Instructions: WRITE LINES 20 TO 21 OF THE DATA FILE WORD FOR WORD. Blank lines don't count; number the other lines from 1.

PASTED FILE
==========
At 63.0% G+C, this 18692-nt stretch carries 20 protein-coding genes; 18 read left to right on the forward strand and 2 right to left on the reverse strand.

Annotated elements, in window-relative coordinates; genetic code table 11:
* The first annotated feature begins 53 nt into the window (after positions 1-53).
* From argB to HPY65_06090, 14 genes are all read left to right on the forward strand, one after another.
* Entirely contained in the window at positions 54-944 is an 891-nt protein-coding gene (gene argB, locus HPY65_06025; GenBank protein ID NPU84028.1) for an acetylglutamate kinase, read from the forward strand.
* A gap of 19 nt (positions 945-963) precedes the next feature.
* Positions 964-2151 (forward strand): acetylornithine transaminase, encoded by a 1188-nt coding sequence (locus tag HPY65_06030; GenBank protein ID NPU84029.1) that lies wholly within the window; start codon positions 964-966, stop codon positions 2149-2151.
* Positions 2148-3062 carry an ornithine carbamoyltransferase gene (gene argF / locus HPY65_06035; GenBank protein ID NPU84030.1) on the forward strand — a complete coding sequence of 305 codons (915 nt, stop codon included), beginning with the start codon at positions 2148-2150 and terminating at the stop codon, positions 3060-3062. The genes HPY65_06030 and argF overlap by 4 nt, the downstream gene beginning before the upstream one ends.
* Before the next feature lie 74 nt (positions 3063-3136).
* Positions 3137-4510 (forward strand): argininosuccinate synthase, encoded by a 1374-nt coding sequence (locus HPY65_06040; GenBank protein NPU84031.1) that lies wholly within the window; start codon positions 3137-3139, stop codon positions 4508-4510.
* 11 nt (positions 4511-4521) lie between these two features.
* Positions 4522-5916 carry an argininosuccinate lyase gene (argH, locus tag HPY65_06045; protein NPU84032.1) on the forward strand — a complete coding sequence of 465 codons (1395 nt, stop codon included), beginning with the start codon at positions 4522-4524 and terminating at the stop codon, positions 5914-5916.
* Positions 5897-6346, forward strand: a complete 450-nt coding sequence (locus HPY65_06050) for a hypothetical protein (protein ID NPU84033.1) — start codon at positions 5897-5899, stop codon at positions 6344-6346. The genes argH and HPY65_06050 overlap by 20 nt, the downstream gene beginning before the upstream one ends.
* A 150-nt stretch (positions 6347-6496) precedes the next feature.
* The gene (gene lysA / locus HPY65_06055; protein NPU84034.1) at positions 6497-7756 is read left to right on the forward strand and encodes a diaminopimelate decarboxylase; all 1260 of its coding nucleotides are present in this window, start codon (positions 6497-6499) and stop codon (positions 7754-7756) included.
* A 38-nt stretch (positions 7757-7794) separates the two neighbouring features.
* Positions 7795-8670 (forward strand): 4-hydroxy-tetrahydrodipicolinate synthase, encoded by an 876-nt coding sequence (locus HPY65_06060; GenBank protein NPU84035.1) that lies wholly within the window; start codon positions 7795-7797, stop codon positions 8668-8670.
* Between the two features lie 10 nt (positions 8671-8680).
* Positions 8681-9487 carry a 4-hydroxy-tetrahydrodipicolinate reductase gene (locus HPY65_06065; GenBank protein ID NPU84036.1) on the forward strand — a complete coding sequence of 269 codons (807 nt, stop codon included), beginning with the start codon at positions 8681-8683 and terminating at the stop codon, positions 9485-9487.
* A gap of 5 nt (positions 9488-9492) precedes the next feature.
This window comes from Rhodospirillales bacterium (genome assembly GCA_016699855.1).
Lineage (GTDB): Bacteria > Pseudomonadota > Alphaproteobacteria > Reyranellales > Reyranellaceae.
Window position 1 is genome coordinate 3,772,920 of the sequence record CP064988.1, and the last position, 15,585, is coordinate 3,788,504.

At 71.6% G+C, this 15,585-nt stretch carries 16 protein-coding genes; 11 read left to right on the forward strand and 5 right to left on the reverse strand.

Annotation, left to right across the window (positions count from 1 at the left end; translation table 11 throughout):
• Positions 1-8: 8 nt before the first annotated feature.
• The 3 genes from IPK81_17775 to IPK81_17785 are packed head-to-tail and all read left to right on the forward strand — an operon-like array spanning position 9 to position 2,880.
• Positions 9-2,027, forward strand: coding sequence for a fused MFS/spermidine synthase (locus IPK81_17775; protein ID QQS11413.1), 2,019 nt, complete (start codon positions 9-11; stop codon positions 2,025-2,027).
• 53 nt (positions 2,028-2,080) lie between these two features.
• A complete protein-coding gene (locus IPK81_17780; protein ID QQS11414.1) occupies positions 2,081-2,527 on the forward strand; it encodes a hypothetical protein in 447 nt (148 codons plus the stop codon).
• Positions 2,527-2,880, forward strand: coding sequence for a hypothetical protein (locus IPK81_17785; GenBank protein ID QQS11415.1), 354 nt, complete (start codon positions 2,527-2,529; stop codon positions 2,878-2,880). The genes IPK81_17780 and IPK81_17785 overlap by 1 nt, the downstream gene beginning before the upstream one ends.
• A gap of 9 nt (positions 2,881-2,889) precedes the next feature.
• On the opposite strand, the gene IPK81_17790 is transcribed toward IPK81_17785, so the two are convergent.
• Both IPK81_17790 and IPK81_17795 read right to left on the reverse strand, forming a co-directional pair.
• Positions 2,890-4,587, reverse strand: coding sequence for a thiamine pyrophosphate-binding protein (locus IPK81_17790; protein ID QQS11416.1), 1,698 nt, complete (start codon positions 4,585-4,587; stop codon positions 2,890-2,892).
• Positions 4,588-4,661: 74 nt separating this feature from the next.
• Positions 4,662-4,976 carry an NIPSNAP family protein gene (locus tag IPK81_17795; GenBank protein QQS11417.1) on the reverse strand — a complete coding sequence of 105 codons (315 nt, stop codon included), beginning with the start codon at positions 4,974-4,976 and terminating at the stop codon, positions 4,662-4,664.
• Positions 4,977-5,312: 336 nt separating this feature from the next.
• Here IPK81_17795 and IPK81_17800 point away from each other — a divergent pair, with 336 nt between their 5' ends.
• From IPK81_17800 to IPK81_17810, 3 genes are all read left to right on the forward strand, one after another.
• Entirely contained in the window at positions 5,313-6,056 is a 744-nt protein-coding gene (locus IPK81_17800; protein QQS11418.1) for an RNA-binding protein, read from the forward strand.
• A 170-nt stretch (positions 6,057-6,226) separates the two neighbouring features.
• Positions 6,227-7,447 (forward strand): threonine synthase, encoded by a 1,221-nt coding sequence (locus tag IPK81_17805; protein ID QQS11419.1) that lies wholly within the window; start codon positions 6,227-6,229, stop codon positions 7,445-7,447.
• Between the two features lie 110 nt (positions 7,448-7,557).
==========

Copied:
* A gap of 5 nt (positions 9488-9492) precedes the next feature.
This window comes from Rhodospirillales bacterium (genome assembly GCA_016699855.1).